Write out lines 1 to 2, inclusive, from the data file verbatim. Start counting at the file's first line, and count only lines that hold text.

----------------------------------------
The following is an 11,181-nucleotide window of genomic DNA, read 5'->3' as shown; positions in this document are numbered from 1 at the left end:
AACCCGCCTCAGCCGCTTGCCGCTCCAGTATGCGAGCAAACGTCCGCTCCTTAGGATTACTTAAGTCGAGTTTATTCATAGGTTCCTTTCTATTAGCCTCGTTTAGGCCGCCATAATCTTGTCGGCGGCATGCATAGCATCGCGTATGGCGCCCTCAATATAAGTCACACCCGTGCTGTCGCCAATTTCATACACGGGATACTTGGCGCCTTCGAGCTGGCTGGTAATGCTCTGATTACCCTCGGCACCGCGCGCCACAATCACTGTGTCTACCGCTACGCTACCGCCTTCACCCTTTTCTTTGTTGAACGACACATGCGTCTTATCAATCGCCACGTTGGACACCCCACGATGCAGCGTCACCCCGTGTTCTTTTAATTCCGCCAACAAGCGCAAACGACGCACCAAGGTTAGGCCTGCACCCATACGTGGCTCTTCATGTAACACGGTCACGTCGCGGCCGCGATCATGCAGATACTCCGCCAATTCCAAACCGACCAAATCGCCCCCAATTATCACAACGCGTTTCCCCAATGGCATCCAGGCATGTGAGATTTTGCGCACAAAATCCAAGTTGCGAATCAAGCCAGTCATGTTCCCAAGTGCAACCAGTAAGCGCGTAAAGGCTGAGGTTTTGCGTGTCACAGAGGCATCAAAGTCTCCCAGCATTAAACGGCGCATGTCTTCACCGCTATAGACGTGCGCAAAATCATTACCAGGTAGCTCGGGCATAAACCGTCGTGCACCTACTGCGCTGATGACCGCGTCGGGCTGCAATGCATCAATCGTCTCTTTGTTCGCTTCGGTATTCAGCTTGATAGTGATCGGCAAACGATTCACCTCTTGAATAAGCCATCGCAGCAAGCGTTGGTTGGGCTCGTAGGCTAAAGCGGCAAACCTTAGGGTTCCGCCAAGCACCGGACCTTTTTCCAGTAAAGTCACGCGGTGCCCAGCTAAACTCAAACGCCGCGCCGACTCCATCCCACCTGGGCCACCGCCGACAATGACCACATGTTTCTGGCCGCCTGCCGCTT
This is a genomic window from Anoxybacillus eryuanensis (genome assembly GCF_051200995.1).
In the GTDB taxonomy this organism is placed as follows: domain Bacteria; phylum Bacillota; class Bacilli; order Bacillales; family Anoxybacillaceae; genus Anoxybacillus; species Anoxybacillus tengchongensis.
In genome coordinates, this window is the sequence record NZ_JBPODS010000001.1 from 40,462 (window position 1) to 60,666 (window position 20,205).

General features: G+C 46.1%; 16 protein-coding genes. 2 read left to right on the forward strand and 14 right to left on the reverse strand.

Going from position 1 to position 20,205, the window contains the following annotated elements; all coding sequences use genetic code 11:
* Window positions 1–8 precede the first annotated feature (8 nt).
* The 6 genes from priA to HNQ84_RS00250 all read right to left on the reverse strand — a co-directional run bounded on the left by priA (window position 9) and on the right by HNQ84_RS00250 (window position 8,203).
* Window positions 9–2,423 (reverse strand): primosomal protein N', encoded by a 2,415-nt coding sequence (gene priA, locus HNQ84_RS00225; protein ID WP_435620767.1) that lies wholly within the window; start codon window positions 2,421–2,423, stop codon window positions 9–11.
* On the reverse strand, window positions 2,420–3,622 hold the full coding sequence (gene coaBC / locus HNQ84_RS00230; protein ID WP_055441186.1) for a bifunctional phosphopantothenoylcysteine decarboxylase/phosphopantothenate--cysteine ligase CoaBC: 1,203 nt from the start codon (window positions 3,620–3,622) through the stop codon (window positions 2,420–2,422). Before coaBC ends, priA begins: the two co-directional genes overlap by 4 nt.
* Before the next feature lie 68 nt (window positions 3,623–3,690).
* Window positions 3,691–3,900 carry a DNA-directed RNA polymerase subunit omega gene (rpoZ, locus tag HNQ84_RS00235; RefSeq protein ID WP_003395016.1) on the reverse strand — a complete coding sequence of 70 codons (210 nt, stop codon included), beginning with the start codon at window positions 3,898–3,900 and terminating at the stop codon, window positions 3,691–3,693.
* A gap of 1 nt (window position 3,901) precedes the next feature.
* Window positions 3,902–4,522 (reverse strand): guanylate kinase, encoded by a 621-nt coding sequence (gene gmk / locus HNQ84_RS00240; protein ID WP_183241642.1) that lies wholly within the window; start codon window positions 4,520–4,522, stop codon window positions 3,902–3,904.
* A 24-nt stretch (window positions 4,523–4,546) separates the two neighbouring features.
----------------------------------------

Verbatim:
The following is an 11,181-nucleotide window of genomic DNA, read 5'->3' as shown; positions in this document are numbered from 1 at the left end:
AACCCGCCTCAGCCGCTTGCCGCTCCAGTATGCGAGCAAACGTCCGCTCCTTAGGATTACTTAAGTCGAGTTTATTCATAGGTTCCTTTCTATTAGCCTCGTTTAGGCCGCCATAATCTTGTCGGCGGCATGCATAGCATCGCGTATGGCGCCCTCAATATAAGTCACACCCGTGCTGTCGCCAATTTCATACACGGGATACTTGGCGCCTTCGAGCTGGCTGGTAATGCTCTGATTACCCTCGGCACCGCGCGCCACAATCACTGTGTCTACCGCTACGCTACCGCCTTCACCCTTTTCTTTGTTGAACGACACATGCGTCTTATCAATCGCCACGTTGGACACCCCACGATGCAGCGTCACCCCGTGTTCTTTTAATTCCGCCAACAAGCGCAAACGACGCACCAAGGTTAGGCCTGCACCCATACGTGGCTCTTCATGTAACACGGTCACGTCGCGGCCGCGATCATGCAGATACTCCGCCAATTCCAAACCGACCAAATCGCCCCCAATTATCACAACGCGTTTCCCCAATGGCATCCAGGCATGTGAGATTTTGCGCACAAAATCCAAGTTGCGAATCAAGCCAGTCATGTTCCCAAGTGCAACCAGTAAGCGCGTAAAGGCTGAGGTTTTGCGTGTCACAGAGGCATCAAAGTCTCCCAGCATTAAACGGCGCATGTCTTCACCGCTATAGACGTGCGCAAAATCATTACCAGGTAGCTCGGGCATAAACCGTCGTGCACCTACTGCGCTGATGACCGCGTCGGGCTGCAATGCATCAATCGTCTCTTTGTTCGCTTCGGTATTCAGCTTGATAGTGATCGGCAAACGATTCACCTCTTGAATAAGCCATCGCAGCAAGCGTTGGTTGGGCTCGTAGGCTAAAGCGGCAAACCTTAGGGTTCCGCCAAGCACCGGACCTTTTTCCAGTAAAGTCACGCGGTGCCCAGCTAAACTCAAACGCCGCGCCGACTCCATCCCACCTGGGCCACCGCCGACAATGACCACATGTTTCTGGCCGCCTGCCGCTT